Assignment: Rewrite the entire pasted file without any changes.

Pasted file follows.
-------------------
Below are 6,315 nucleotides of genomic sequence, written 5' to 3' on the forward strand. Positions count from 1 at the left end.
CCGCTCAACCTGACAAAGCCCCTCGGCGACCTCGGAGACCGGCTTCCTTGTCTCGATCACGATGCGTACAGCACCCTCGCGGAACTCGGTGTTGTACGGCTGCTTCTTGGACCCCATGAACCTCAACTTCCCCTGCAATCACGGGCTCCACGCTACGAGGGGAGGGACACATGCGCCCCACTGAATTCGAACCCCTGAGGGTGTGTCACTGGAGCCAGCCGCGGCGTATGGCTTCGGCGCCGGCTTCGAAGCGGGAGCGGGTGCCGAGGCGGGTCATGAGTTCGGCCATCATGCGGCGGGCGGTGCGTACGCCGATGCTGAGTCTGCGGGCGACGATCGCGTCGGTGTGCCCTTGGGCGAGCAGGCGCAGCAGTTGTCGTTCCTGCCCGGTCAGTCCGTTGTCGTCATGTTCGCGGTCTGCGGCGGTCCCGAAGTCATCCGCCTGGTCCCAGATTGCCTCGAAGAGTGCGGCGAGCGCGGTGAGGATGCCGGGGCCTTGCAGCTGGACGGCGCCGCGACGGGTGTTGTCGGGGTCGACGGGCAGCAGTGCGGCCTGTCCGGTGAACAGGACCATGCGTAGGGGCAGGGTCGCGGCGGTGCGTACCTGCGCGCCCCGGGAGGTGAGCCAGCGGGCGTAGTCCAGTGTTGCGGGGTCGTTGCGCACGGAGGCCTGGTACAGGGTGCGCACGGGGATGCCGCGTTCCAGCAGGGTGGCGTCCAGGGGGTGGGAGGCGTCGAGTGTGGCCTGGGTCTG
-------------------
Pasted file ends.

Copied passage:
Below are 6,315 nucleotides of genomic sequence, written 5' to 3' on the forward strand. Positions count from 1 at the left end.
CCGCTCAACCTGACAAAGCCCCTCGGCGACCTCGGAGACCGGCTTCCTTGTCTCGATCACGATGCGTACAGCACCCTCGCGGAACTCGGTGTTGTACGGCTGCTTCTTGGACCCCATGAACCTCAACTTCCCCTGCAATCACGGGCTCCACGCTACGAGGGGAGGGACACATGCGCCCCACTGAATTCGAACCCCTGAGGGTGTGTCACTGGAGCCAGCCGCGGCGTATGGCTTCGGCGCCGGCTTCGAAGCGGGAGCGGGTGCCGAGGCGGGTCATGAGTTCGGCCATCATGCGGCGGGCGGTGCGTACGCCGATGCTGAGTCTGCGGGCGACGATCGCGTCGGTGTGCCCTTGGGCGAGCAGGCGCAGCAGTTGTCGTTCCTGCCCGGTCAGTCCGTTGTCGTCATGTTCGCGGTCTGCGGCGGTCCCGAAGTCATCCGCCTGGTCCCAGATTGCCTCGAAGAGTGCGGCGAGCGCGGTGAGGATGCCGGGGCCTTGCAGCTGGACGGCGCCGCGACGGGTGTTGTCGGGGTCGACGGGCAGCAGTGCGGCCTGTCCGGTGAACAGGACCATGCGTAGGGGCAGGGTCGCGGCGGTGCGTACCTGCGCGCCCCGGGAGGTGAGCCAGCGGGCGTAGTCCAGTGTTGCGGGGTCGTTGCGCACGGAGGCCTGGTACAGGGTGCGCACGGGGATGCCGCGTTCCAGCAGGGTGGCGTCCAGGGGGTGGGAGGCGTCGAGTGTGGCCTGGGTCTG